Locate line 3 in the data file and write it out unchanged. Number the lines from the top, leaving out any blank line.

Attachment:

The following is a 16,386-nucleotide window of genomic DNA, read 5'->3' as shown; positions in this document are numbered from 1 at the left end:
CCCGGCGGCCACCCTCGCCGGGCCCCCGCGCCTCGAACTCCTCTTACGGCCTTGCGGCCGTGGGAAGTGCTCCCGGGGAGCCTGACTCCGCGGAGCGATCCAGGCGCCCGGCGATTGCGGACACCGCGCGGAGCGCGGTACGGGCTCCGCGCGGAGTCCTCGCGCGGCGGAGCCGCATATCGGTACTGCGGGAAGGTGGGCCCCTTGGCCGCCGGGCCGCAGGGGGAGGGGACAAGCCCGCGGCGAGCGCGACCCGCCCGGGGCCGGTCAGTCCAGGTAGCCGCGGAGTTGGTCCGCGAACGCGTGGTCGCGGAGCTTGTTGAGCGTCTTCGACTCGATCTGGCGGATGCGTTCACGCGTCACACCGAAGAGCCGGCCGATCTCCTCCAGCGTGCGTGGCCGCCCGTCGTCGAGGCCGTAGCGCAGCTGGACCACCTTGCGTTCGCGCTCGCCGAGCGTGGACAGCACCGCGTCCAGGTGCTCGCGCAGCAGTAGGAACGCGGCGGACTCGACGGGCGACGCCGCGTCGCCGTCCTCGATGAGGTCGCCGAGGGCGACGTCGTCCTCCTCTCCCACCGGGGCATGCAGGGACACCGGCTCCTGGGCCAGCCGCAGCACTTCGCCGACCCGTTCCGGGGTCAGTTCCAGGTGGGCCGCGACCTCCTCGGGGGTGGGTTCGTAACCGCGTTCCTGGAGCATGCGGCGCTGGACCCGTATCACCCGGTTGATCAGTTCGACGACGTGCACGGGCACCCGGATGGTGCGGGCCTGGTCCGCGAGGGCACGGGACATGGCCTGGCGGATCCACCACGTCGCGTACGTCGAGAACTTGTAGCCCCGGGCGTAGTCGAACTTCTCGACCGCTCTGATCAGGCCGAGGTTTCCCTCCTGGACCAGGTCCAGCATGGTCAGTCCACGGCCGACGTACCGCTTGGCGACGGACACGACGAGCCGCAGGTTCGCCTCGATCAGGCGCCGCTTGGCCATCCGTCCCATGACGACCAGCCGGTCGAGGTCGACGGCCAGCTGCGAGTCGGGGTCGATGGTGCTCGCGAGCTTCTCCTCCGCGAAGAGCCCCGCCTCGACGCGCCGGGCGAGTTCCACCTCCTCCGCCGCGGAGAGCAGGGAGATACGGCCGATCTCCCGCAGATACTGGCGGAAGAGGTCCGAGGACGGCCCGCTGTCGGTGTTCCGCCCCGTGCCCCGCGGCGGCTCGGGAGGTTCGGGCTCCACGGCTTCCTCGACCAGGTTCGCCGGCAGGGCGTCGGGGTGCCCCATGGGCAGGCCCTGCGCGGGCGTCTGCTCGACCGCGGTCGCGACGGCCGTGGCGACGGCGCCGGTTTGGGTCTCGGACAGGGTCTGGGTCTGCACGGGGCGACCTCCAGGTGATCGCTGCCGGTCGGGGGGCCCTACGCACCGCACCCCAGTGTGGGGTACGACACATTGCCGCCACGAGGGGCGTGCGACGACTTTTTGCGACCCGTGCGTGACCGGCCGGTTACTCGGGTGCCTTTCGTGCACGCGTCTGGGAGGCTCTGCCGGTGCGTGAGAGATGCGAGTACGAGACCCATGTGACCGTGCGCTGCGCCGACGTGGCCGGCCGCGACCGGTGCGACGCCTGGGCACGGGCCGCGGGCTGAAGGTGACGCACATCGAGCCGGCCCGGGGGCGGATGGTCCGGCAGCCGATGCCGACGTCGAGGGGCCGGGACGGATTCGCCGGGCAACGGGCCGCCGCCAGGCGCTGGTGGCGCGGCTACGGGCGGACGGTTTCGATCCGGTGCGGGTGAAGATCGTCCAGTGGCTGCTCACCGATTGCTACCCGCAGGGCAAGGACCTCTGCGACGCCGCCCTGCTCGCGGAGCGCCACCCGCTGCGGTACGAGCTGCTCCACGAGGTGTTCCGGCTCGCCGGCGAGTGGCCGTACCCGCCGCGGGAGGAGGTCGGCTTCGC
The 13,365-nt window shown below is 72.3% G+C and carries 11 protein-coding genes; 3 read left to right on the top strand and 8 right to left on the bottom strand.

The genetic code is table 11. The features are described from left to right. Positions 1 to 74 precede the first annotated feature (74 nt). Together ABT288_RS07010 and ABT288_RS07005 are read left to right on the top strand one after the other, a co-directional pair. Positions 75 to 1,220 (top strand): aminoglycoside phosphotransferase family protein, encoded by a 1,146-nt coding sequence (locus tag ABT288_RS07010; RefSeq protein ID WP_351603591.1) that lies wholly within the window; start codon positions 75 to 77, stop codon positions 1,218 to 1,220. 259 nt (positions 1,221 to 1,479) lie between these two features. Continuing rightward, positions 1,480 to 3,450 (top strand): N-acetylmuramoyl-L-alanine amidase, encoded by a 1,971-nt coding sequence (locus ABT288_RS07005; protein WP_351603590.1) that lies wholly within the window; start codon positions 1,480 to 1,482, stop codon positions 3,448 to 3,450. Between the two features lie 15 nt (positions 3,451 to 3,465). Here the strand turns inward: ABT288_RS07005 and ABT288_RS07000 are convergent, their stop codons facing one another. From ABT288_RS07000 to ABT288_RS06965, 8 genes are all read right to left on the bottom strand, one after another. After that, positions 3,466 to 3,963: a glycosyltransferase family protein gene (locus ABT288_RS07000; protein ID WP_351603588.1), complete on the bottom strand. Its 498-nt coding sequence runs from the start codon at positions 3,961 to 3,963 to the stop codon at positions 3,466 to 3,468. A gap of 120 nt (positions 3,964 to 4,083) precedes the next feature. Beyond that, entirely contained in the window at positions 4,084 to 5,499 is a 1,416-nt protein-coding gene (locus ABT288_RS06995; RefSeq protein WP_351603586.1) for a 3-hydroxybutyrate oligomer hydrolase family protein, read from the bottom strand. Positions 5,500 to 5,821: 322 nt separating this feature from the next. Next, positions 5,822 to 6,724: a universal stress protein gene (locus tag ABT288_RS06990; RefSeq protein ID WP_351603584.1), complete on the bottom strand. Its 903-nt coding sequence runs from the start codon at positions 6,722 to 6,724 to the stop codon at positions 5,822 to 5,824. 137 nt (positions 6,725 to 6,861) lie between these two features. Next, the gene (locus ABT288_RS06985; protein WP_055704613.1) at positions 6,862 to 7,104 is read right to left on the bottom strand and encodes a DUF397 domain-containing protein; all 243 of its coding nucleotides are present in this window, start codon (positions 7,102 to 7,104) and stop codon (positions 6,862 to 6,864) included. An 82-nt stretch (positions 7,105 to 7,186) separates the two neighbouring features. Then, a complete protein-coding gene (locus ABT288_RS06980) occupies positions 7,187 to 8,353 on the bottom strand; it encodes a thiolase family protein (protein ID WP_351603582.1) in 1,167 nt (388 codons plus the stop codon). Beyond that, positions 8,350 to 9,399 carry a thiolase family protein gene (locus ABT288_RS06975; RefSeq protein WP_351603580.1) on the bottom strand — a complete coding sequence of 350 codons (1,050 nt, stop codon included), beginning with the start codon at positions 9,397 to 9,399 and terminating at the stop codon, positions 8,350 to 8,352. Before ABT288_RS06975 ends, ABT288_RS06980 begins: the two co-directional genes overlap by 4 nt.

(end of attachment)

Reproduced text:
The 13,365-nt window shown below is 72.3% G+C and carries 11 protein-coding genes; 3 read left to right on the top strand and 8 right to left on the bottom strand.